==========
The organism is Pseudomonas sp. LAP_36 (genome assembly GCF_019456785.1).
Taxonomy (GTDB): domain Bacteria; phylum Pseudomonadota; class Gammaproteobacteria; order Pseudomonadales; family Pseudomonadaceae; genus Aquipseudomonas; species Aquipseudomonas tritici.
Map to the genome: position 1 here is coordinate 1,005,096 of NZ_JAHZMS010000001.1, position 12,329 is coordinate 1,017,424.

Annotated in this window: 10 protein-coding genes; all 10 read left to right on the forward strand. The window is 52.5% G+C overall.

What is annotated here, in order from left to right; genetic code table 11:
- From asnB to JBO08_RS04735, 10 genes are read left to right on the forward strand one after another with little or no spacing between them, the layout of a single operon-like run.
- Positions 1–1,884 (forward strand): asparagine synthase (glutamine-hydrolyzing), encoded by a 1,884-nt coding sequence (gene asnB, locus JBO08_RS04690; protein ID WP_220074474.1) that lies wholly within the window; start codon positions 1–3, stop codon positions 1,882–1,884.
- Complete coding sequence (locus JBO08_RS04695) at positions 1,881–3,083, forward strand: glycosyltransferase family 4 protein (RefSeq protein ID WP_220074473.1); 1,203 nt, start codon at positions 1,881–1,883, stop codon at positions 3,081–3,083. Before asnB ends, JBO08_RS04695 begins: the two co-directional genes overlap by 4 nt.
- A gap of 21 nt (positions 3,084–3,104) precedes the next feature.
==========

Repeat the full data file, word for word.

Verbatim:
The organism is Pseudomonas sp. LAP_36 (genome assembly GCF_019456785.1).
Taxonomy (GTDB): domain Bacteria; phylum Pseudomonadota; class Gammaproteobacteria; order Pseudomonadales; family Pseudomonadaceae; genus Aquipseudomonas; species Aquipseudomonas tritici.
Map to the genome: position 1 here is coordinate 1,005,096 of NZ_JAHZMS010000001.1, position 12,329 is coordinate 1,017,424.

Annotated in this window: 10 protein-coding genes; all 10 read left to right on the forward strand. The window is 52.5% G+C overall.

What is annotated here, in order from left to right; genetic code table 11:
- From asnB to JBO08_RS04735, 10 genes are read left to right on the forward strand one after another with little or no spacing between them, the layout of a single operon-like run.
- Positions 1–1,884 (forward strand): asparagine synthase (glutamine-hydrolyzing), encoded by a 1,884-nt coding sequence (gene asnB, locus JBO08_RS04690; protein ID WP_220074474.1) that lies wholly within the window; start codon positions 1–3, stop codon positions 1,882–1,884.
- Complete coding sequence (locus JBO08_RS04695) at positions 1,881–3,083, forward strand: glycosyltransferase family 4 protein (RefSeq protein ID WP_220074473.1); 1,203 nt, start codon at positions 1,881–1,883, stop codon at positions 3,081–3,083. Before asnB ends, JBO08_RS04695 begins: the two co-directional genes overlap by 4 nt.
- A gap of 21 nt (positions 3,084–3,104) precedes the next feature.